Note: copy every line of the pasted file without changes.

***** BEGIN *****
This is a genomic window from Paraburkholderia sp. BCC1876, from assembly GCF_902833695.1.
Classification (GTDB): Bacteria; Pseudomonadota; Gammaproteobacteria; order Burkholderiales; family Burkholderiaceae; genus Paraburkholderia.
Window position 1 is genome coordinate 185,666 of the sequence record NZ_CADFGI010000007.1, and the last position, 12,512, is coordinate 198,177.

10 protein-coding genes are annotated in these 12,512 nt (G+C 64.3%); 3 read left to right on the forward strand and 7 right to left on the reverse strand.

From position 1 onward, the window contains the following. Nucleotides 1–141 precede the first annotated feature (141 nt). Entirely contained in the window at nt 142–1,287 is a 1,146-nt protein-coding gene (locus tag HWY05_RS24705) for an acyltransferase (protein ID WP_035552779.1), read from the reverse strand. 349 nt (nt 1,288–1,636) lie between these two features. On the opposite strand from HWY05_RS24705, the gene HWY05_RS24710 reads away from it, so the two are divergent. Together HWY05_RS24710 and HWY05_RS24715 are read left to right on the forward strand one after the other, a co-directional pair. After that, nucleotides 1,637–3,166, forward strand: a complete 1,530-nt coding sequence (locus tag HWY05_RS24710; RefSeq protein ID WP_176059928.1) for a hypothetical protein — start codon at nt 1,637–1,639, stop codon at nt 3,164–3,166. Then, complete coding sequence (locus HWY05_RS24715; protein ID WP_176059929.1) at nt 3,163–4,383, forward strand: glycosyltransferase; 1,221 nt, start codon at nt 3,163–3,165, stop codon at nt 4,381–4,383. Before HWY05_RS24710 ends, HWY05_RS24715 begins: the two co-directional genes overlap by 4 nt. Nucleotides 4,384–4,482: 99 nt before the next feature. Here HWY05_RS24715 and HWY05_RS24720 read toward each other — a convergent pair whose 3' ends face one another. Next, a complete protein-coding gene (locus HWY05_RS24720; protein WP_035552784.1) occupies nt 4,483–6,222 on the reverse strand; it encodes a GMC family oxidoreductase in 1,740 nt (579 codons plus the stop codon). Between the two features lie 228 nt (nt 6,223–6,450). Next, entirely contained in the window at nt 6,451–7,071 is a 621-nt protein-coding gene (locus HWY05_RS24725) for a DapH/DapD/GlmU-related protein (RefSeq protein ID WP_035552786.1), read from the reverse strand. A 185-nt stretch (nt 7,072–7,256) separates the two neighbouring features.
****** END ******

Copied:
This is a genomic window from Paraburkholderia sp. BCC1876, from assembly GCF_902833695.1.
Classification (GTDB): Bacteria; Pseudomonadota; Gammaproteobacteria; order Burkholderiales; family Burkholderiaceae; genus Paraburkholderia.
Window position 1 is genome coordinate 185,666 of the sequence record NZ_CADFGI010000007.1, and the last position, 12,512, is coordinate 198,177.

10 protein-coding genes are annotated in these 12,512 nt (G+C 64.3%); 3 read left to right on the forward strand and 7 right to left on the reverse strand.

From position 1 onward, the window contains the following. Nucleotides 1–141 precede the first annotated feature (141 nt). Entirely contained in the window at nt 142–1,287 is a 1,146-nt protein-coding gene (locus tag HWY05_RS24705) for an acyltransferase (protein ID WP_035552779.1), read from the reverse strand. 349 nt (nt 1,288–1,636) lie between these two features. On the opposite strand from HWY05_RS24705, the gene HWY05_RS24710 reads away from it, so the two are divergent. Together HWY05_RS24710 and HWY05_RS24715 are read left to right on the forward strand one after the other, a co-directional pair. After that, nucleotides 1,637–3,166, forward strand: a complete 1,530-nt coding sequence (locus tag HWY05_RS24710; RefSeq protein ID WP_176059928.1) for a hypothetical protein — start codon at nt 1,637–1,639, stop codon at nt 3,164–3,166. Then, complete coding sequence (locus HWY05_RS24715; protein ID WP_176059929.1) at nt 3,163–4,383, forward strand: glycosyltransferase; 1,221 nt, start codon at nt 3,163–3,165, stop codon at nt 4,381–4,383. Before HWY05_RS24710 ends, HWY05_RS24715 begins: the two co-directional genes overlap by 4 nt. Nucleotides 4,384–4,482: 99 nt before the next feature. Here HWY05_RS24715 and HWY05_RS24720 read toward each other — a convergent pair whose 3' ends face one another. Next, a complete protein-coding gene (locus HWY05_RS24720; protein WP_035552784.1) occupies nt 4,483–6,222 on the reverse strand; it encodes a GMC family oxidoreductase in 1,740 nt (579 codons plus the stop codon). Between the two features lie 228 nt (nt 6,223–6,450). Next, entirely contained in the window at nt 6,451–7,071 is a 621-nt protein-coding gene (locus HWY05_RS24725) for a DapH/DapD/GlmU-related protein (RefSeq protein ID WP_035552786.1), read from the reverse strand. A 185-nt stretch (nt 7,072–7,256) separates the two neighbouring features.